**Exchange dynamics of molecules at the fluid-solid interface determining
the diffusion rate in nanopores**

Q Wang and L Liu and L Han and C Liu and Y Liu, JOURNAL OF MOLECULAR LIQUIDS, 335, 116030 (2021).

DOI: 10.1016/j.molliq.2021.116030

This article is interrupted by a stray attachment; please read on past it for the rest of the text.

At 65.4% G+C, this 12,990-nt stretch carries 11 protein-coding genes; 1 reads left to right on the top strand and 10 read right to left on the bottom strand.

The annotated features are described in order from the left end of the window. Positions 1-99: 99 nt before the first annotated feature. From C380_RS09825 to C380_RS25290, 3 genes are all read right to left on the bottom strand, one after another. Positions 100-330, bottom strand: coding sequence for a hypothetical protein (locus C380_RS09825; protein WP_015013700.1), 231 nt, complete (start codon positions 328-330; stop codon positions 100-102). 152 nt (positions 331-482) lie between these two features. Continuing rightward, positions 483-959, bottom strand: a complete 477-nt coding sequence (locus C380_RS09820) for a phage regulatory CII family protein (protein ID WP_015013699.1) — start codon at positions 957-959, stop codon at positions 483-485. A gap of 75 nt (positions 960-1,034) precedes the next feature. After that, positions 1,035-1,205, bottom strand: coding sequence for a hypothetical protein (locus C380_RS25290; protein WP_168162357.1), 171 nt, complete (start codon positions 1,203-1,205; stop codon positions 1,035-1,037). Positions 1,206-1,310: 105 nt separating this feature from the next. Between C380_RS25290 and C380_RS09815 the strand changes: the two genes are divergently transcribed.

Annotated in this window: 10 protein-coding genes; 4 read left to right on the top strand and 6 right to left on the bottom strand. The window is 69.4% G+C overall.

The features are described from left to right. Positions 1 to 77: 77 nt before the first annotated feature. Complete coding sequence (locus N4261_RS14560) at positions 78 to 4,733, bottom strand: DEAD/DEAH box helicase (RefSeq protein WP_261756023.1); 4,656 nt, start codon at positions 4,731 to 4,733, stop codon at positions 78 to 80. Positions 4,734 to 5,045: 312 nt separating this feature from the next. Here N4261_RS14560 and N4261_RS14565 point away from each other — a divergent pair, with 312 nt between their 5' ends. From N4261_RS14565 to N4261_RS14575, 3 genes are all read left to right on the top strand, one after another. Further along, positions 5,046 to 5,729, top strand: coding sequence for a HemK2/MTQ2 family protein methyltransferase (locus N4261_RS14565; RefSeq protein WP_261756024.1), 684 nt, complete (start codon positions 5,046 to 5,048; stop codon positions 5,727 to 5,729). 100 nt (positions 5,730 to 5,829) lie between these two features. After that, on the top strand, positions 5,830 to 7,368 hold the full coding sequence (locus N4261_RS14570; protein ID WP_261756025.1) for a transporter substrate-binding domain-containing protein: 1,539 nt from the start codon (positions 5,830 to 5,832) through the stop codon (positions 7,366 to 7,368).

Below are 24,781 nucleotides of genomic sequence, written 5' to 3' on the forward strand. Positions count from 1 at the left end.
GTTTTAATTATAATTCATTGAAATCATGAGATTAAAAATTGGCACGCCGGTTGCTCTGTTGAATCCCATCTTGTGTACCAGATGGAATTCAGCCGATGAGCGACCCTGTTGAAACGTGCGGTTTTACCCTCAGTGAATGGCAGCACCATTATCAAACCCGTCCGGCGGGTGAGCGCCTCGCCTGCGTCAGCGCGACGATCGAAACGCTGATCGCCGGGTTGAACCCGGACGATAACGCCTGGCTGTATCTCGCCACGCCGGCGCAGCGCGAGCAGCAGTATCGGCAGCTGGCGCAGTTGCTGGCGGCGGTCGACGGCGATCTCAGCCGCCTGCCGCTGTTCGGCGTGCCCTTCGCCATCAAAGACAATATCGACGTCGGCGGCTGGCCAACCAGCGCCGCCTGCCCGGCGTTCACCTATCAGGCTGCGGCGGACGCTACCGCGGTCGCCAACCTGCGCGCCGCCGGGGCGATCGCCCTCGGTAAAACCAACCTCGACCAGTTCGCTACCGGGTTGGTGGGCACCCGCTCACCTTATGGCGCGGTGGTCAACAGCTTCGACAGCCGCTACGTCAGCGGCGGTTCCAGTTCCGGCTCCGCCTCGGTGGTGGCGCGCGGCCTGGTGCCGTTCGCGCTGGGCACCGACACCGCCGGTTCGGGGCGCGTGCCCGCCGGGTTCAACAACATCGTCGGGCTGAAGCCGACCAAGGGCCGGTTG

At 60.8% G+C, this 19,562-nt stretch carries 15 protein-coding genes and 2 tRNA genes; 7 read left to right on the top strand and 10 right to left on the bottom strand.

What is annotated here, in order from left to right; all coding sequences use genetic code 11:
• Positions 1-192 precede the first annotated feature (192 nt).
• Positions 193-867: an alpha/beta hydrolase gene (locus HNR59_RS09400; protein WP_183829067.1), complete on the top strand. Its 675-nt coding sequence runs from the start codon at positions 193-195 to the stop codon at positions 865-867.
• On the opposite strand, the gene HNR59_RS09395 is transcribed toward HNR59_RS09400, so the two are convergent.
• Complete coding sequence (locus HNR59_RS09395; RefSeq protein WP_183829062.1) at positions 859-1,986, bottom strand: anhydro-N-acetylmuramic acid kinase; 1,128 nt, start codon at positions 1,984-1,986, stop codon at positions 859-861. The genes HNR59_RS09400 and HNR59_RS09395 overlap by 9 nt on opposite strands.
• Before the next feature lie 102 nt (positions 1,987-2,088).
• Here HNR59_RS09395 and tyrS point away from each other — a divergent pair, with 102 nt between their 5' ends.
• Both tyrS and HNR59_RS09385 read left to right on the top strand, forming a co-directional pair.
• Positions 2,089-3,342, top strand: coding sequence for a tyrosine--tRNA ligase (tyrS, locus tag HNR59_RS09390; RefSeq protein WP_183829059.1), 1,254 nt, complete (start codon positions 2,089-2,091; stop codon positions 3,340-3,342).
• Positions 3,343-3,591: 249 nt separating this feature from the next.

Molecule exchange at the fluid-solid interfaces and diffusion in the confined space determine the performance of a variety of nanoporous- materials-based applications. We investigated the transport diffusion of methane in carbon nanotubes (CNTs) with and without considering the exchange dynamics of fluid molecules at the fluid-CNT interface, using molecular dynamics simulations. By excluding the fluid-CNT interfaces, superfast diffusion of methane is found in an infinite CNT having a diameter of 0.81 nm, which is more than 2 orders of magnitude higher than that in larger CNTs. However, the diffusion coefficients are reduced by 3-4 orders of magnitude in the finite CNTs due to the exchange of fluid molecules at the fluid-CNT interfaces. We find the exchange of fluid molecules at the fluid-solid interface induces the dominating interfacial resistance, which also leads to the transfer of ballistic diffusion of methane into Fickian diffusion in the small CNT. Molecules adsorbed on the CNT membrane surface experiencing the streamline line bending effect define a flange resistance, and these molecules further penetrating through the fluid-solid interfaces experiencing the phase change define the entrance-exit resistance, and these two sources together determine the interfacial resistance. It is the entrance-exit resistance makes the major contribution to determine the interfacial resistance in general cases, whose role is weakened by increasing CNT diameter and membrane porosity. (C) 2021 Elsevier B.V. All rights reserved.

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